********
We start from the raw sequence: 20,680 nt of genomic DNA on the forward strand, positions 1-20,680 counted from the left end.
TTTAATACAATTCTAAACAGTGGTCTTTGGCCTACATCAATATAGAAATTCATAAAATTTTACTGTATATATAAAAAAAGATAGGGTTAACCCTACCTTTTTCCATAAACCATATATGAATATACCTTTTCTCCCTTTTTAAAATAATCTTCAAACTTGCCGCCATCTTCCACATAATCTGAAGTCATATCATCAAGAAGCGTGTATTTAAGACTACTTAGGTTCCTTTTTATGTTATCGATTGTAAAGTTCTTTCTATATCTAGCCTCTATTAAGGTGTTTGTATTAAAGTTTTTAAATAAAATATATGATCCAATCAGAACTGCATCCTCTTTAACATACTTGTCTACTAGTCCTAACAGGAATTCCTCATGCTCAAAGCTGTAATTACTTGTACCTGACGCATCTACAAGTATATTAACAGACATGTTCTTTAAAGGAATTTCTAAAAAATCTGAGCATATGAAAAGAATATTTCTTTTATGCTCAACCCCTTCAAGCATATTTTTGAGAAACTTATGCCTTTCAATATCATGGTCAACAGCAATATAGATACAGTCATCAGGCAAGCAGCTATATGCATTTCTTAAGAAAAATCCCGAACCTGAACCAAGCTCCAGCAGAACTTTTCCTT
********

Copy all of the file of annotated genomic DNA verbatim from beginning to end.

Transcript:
We start from the raw sequence: 20,680 nt of genomic DNA on the forward strand, positions 1-20,680 counted from the left end.
TTTAATACAATTCTAAACAGTGGTCTTTGGCCTACATCAATATAGAAATTCATAAAATTTTACTGTATATATAAAAAAAGATAGGGTTAACCCTACCTTTTTCCATAAACCATATATGAATATACCTTTTCTCCCTTTTTAAAATAATCTTCAAACTTGCCGCCATCTTCCACATAATCTGAAGTCATATCATCAAGAAGCGTGTATTTAAGACTACTTAGGTTCCTTTTTATGTTATCGATTGTAAAGTTCTTTCTATATCTAGCCTCTATTAAGGTGTTTGTATTAAAGTTTTTAAATAAAATATATGATCCAATCAGAACTGCATCCTCTTTAACATACTTGTCTACTAGTCCTAACAGGAATTCCTCATGCTCAAAGCTGTAATTACTTGTACCTGACGCATCTACAAGTATATTAACAGACATGTTCTTTAAAGGAATTTCTAAAAAATCTGAGCATATGAAAAGAATATTTCTTTTATGCTCAACCCCTTCAAGCATATTTTTGAGAAACTTATGCCTTTCAATATCATGGTCAACAGCAATATAGATACAGTCATCAGGCAAGCAGCTATATGCATTTCTTAAGAAAAATCCCGAACCTGAACCAAGCTCCAGCAGAACTTTTCCTT